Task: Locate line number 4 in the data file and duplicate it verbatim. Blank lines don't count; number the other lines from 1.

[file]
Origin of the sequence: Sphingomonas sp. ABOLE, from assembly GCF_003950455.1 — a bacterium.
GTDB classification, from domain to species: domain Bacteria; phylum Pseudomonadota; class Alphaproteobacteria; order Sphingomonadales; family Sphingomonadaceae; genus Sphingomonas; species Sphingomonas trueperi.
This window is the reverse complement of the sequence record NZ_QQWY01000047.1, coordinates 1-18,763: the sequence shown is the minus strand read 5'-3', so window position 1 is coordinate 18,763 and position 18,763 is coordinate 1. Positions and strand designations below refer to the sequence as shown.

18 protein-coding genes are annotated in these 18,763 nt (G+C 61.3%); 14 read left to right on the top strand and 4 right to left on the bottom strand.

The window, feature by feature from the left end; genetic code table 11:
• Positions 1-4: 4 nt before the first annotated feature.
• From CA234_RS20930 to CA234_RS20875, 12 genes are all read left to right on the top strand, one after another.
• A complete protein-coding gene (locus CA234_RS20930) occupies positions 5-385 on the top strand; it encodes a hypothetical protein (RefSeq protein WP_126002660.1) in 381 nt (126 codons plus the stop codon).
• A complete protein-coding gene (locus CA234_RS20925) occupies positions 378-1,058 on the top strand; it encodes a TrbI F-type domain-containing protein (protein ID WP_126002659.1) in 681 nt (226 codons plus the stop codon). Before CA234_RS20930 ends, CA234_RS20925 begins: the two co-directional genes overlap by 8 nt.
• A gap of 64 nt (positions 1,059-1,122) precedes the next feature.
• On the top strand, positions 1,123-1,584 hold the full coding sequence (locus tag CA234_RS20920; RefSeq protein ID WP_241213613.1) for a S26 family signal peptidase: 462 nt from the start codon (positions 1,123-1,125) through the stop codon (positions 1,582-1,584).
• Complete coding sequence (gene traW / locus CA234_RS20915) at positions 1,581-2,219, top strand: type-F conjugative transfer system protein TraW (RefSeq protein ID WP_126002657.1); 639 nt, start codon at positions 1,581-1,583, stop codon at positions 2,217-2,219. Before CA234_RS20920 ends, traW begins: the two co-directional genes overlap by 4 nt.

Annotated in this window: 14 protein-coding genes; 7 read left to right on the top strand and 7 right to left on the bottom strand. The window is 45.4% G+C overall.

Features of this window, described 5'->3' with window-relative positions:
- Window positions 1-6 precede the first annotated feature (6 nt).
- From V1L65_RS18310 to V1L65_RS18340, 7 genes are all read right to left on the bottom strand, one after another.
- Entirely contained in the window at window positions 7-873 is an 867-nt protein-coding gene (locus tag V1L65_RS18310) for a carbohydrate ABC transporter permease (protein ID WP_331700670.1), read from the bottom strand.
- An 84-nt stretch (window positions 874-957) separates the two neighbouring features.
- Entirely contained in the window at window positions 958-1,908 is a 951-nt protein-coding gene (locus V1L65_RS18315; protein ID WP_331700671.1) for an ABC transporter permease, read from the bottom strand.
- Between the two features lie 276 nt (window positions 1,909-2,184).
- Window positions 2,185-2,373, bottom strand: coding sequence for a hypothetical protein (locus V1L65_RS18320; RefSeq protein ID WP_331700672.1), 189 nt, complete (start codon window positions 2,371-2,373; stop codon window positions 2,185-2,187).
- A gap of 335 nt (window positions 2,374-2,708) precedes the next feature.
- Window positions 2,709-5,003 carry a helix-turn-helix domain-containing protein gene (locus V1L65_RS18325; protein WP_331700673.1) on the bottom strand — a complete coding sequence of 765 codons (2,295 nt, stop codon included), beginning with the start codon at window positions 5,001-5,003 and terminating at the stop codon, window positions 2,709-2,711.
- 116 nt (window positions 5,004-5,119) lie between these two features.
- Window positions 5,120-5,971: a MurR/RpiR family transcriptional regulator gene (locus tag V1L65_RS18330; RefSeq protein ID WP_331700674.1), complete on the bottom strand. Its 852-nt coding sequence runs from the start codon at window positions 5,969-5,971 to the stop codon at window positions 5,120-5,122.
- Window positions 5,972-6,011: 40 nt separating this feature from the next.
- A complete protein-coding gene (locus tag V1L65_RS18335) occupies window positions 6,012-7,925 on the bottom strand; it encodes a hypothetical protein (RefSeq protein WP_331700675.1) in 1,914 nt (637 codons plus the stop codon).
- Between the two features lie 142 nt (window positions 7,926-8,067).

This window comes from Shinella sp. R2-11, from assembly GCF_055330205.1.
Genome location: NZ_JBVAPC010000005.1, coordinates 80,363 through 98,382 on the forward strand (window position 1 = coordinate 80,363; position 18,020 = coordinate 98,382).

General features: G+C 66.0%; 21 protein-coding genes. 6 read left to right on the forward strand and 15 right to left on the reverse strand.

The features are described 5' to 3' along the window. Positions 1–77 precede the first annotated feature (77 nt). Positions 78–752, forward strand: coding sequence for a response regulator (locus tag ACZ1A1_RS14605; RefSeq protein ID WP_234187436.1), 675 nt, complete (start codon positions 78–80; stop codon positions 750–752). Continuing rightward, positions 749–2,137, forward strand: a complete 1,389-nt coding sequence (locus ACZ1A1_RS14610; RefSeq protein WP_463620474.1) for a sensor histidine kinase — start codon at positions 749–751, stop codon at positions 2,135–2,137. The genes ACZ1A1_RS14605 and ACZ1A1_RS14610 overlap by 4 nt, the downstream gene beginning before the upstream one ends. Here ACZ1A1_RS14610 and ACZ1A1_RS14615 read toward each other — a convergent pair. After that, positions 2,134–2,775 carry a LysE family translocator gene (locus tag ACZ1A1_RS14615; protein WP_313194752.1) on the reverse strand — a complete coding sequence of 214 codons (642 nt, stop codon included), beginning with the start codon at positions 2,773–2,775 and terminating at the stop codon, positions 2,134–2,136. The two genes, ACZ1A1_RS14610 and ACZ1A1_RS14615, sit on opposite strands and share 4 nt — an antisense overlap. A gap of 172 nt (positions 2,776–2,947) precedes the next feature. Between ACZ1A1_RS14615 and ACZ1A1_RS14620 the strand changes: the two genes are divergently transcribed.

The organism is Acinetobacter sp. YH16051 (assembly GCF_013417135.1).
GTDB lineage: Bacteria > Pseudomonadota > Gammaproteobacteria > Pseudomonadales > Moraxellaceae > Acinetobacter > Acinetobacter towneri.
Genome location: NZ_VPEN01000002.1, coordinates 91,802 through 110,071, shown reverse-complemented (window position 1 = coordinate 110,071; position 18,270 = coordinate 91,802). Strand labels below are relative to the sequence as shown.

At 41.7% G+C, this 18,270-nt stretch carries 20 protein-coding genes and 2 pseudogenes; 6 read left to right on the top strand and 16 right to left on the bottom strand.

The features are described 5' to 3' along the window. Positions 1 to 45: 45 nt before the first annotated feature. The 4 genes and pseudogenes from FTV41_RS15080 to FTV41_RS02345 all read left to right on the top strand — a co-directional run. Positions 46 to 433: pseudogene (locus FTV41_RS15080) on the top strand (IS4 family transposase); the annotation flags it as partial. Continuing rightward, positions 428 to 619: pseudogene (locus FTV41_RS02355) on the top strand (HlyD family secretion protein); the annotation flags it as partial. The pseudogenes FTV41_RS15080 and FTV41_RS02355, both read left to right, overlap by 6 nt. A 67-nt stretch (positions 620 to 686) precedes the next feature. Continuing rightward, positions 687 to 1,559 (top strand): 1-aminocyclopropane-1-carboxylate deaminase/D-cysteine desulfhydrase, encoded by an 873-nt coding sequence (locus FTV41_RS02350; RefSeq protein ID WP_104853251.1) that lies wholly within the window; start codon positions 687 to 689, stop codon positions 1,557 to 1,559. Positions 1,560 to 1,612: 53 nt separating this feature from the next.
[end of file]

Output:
18 protein-coding genes are annotated in these 18,763 nt (G+C 61.3%); 14 read left to right on the top strand and 4 right to left on the bottom strand.